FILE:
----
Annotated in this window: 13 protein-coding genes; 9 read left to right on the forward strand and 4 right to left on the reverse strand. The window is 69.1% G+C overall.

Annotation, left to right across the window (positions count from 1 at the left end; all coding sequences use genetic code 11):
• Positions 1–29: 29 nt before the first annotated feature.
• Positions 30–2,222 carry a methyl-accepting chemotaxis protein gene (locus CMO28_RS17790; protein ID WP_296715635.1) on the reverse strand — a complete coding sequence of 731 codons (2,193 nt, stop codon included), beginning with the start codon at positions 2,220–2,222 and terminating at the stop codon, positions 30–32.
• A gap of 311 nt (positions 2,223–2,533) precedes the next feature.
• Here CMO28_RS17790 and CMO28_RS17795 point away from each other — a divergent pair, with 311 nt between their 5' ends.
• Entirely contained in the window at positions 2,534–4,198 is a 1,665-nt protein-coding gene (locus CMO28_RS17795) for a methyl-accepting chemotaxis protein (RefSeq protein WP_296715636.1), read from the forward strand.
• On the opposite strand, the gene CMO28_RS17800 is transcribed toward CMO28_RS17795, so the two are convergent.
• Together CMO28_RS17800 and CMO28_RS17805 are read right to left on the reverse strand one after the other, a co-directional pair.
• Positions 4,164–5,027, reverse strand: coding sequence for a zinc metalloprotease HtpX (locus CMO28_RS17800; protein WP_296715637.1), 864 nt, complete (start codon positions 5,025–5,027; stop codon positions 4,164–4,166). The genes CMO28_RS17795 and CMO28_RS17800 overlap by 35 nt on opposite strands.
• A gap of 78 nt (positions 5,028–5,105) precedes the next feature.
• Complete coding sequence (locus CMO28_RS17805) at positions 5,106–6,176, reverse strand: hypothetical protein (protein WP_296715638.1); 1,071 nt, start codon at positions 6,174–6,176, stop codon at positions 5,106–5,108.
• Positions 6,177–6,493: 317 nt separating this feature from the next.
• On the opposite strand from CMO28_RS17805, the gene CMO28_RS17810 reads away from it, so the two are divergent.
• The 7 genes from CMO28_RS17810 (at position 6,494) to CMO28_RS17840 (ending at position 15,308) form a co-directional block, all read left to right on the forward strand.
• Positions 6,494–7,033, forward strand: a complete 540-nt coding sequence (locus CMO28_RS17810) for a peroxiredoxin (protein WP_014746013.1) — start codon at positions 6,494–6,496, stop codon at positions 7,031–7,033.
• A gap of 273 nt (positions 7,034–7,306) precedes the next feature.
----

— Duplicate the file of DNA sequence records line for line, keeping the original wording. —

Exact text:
Annotated in this window: 13 protein-coding genes; 9 read left to right on the forward strand and 4 right to left on the reverse strand. The window is 69.1% G+C overall.

Annotation, left to right across the window (positions count from 1 at the left end; all coding sequences use genetic code 11):
• Positions 1–29: 29 nt before the first annotated feature.
• Positions 30–2,222 carry a methyl-accepting chemotaxis protein gene (locus CMO28_RS17790; protein ID WP_296715635.1) on the reverse strand — a complete coding sequence of 731 codons (2,193 nt, stop codon included), beginning with the start codon at positions 2,220–2,222 and terminating at the stop codon, positions 30–32.
• A gap of 311 nt (positions 2,223–2,533) precedes the next feature.
• Here CMO28_RS17790 and CMO28_RS17795 point away from each other — a divergent pair, with 311 nt between their 5' ends.
• Entirely contained in the window at positions 2,534–4,198 is a 1,665-nt protein-coding gene (locus CMO28_RS17795) for a methyl-accepting chemotaxis protein (RefSeq protein WP_296715636.1), read from the forward strand.
• On the opposite strand, the gene CMO28_RS17800 is transcribed toward CMO28_RS17795, so the two are convergent.
• Together CMO28_RS17800 and CMO28_RS17805 are read right to left on the reverse strand one after the other, a co-directional pair.
• Positions 4,164–5,027, reverse strand: coding sequence for a zinc metalloprotease HtpX (locus CMO28_RS17800; protein WP_296715637.1), 864 nt, complete (start codon positions 5,025–5,027; stop codon positions 4,164–4,166). The genes CMO28_RS17795 and CMO28_RS17800 overlap by 35 nt on opposite strands.
• A gap of 78 nt (positions 5,028–5,105) precedes the next feature.
• Complete coding sequence (locus CMO28_RS17805) at positions 5,106–6,176, reverse strand: hypothetical protein (protein WP_296715638.1); 1,071 nt, start codon at positions 6,174–6,176, stop codon at positions 5,106–5,108.
• Positions 6,177–6,493: 317 nt separating this feature from the next.
• On the opposite strand from CMO28_RS17805, the gene CMO28_RS17810 reads away from it, so the two are divergent.
• The 7 genes from CMO28_RS17810 (at position 6,494) to CMO28_RS17840 (ending at position 15,308) form a co-directional block, all read left to right on the forward strand.
• Positions 6,494–7,033, forward strand: a complete 540-nt coding sequence (locus CMO28_RS17810) for a peroxiredoxin (protein WP_014746013.1) — start codon at positions 6,494–6,496, stop codon at positions 7,031–7,033.
• A gap of 273 nt (positions 7,034–7,306) precedes the next feature.